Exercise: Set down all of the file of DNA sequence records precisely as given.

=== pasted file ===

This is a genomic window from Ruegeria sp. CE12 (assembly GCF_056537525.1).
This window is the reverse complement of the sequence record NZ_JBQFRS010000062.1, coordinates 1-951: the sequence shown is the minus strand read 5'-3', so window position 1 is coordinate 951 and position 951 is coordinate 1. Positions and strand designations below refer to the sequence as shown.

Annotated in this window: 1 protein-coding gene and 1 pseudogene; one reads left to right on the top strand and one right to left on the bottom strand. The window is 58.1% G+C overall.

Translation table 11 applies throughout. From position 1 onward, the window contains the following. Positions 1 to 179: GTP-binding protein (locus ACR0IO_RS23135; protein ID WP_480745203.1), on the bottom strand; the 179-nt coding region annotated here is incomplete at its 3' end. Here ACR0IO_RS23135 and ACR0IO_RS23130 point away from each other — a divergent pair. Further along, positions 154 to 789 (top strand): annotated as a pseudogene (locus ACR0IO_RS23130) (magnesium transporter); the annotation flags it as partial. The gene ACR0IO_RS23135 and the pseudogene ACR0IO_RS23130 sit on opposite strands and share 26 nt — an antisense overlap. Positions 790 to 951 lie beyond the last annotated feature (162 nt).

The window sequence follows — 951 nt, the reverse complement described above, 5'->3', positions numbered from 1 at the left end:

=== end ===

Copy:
This is a genomic window from Ruegeria sp. CE12 (assembly GCF_056537525.1).
This window is the reverse complement of the sequence record NZ_JBQFRS010000062.1, coordinates 1-951: the sequence shown is the minus strand read 5'-3', so window position 1 is coordinate 951 and position 951 is coordinate 1. Positions and strand designations below refer to the sequence as shown.

Annotated in this window: 1 protein-coding gene and 1 pseudogene; one reads left to right on the top strand and one right to left on the bottom strand. The window is 58.1% G+C overall.

Translation table 11 applies throughout. From position 1 onward, the window contains the following. Positions 1 to 179: GTP-binding protein (locus ACR0IO_RS23135; protein ID WP_480745203.1), on the bottom strand; the 179-nt coding region annotated here is incomplete at its 3' end. Here ACR0IO_RS23135 and ACR0IO_RS23130 point away from each other — a divergent pair. Further along, positions 154 to 789 (top strand): annotated as a pseudogene (locus ACR0IO_RS23130) (magnesium transporter); the annotation flags it as partial. The gene ACR0IO_RS23135 and the pseudogene ACR0IO_RS23130 sit on opposite strands and share 26 nt — an antisense overlap. Positions 790 to 951 lie beyond the last annotated feature (162 nt).

The window sequence follows — 951 nt, the reverse complement described above, 5'->3', positions numbered from 1 at the left end: